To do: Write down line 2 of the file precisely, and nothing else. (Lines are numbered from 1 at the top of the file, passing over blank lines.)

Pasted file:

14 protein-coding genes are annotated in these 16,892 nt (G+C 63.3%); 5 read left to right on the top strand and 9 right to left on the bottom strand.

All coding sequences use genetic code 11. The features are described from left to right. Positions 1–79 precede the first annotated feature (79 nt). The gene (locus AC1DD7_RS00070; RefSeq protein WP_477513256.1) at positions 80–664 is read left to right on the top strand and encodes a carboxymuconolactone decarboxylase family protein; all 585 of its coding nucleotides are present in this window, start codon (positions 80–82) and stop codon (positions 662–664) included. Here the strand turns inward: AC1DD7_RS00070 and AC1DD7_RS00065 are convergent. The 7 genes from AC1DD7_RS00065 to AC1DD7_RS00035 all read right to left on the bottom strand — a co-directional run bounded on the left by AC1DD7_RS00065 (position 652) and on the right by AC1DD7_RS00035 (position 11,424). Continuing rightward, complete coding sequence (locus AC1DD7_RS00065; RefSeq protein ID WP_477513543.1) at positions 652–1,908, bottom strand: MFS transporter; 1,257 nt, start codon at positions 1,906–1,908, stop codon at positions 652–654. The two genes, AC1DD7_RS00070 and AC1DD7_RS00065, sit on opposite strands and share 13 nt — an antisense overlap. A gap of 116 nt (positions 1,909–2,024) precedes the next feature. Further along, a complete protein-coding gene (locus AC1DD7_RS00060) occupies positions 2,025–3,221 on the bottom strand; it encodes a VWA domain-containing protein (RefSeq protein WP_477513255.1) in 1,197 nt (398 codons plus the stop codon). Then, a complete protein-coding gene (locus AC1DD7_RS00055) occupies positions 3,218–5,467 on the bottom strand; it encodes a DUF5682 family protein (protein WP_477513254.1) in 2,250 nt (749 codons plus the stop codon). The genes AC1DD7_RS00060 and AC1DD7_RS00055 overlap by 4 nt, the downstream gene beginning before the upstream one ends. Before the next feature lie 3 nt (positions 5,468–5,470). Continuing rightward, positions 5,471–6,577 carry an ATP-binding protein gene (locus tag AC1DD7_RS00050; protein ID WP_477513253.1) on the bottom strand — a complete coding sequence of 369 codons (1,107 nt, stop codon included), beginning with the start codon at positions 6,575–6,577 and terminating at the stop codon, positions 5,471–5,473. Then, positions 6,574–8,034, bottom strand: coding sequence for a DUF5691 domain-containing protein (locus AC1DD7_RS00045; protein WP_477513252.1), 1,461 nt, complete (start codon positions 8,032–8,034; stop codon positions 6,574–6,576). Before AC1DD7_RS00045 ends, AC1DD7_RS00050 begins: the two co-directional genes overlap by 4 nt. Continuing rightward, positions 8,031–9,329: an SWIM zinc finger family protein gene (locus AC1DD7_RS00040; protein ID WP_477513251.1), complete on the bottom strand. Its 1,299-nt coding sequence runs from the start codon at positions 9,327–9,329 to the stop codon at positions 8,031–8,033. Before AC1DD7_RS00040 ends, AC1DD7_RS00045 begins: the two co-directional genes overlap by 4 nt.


All coding sequences use genetic code 11. The features are described from left to right. Positions 1–79 precede the first annotated feature (79 nt). The gene (locus AC1DD7_RS00070; RefSeq protein WP_477513256.1) at positions 80–664 is read left to right on the top strand and encodes a carboxymuconolactone decarboxylase family protein; all 585 of its coding nucleotides are present in this window, start codon (positions 80–82) and stop codon (positions 662–664) included. Here the strand turns inward: AC1DD7_RS00070 and AC1DD7_RS00065 are convergent. The 7 genes from AC1DD7_RS00065 to AC1DD7_RS00035 all read right to left on the bottom strand — a co-directional run bounded on the left by AC1DD7_RS00065 (position 652) and on the right by AC1DD7_RS00035 (position 11,424). Continuing rightward, complete coding sequence (locus AC1DD7_RS00065; RefSeq protein ID WP_477513543.1) at positions 652–1,908, bottom strand: MFS transporter; 1,257 nt, start codon at positions 1,906–1,908, stop codon at positions 652–654. The two genes, AC1DD7_RS00070 and AC1DD7_RS00065, sit on opposite strands and share 13 nt — an antisense overlap. A gap of 116 nt (positions 1,909–2,024) precedes the next feature. Further along, a complete protein-coding gene (locus AC1DD7_RS00060) occupies positions 2,025–3,221 on the bottom strand; it encodes a VWA domain-containing protein (RefSeq protein WP_477513255.1) in 1,197 nt (398 codons plus the stop codon). Then, a complete protein-coding gene (locus AC1DD7_RS00055) occupies positions 3,218–5,467 on the bottom strand; it encodes a DUF5682 family protein (protein WP_477513254.1) in 2,250 nt (749 codons plus the stop codon). The genes AC1DD7_RS00060 and AC1DD7_RS00055 overlap by 4 nt, the downstream gene beginning before the upstream one ends. Before the next feature lie 3 nt (positions 5,468–5,470). Continuing rightward, positions 5,471–6,577 carry an ATP-binding protein gene (locus tag AC1DD7_RS00050; protein ID WP_477513253.1) on the bottom strand — a complete coding sequence of 369 codons (1,107 nt, stop codon included), beginning with the start codon at positions 6,575–6,577 and terminating at the stop codon, positions 5,471–5,473. Then, positions 6,574–8,034, bottom strand: coding sequence for a DUF5691 domain-containing protein (locus AC1DD7_RS00045; protein WP_477513252.1), 1,461 nt, complete (start codon positions 8,032–8,034; stop codon positions 6,574–6,576). Before AC1DD7_RS00045 ends, AC1DD7_RS00050 begins: the two co-directional genes overlap by 4 nt. Continuing rightward, positions 8,031–9,329: an SWIM zinc finger family protein gene (locus AC1DD7_RS00040; protein ID WP_477513251.1), complete on the bottom strand. Its 1,299-nt coding sequence runs from the start codon at positions 9,327–9,329 to the stop codon at positions 8,031–8,033. Before AC1DD7_RS00040 ends, AC1DD7_RS00045 begins: the two co-directional genes overlap by 4 nt.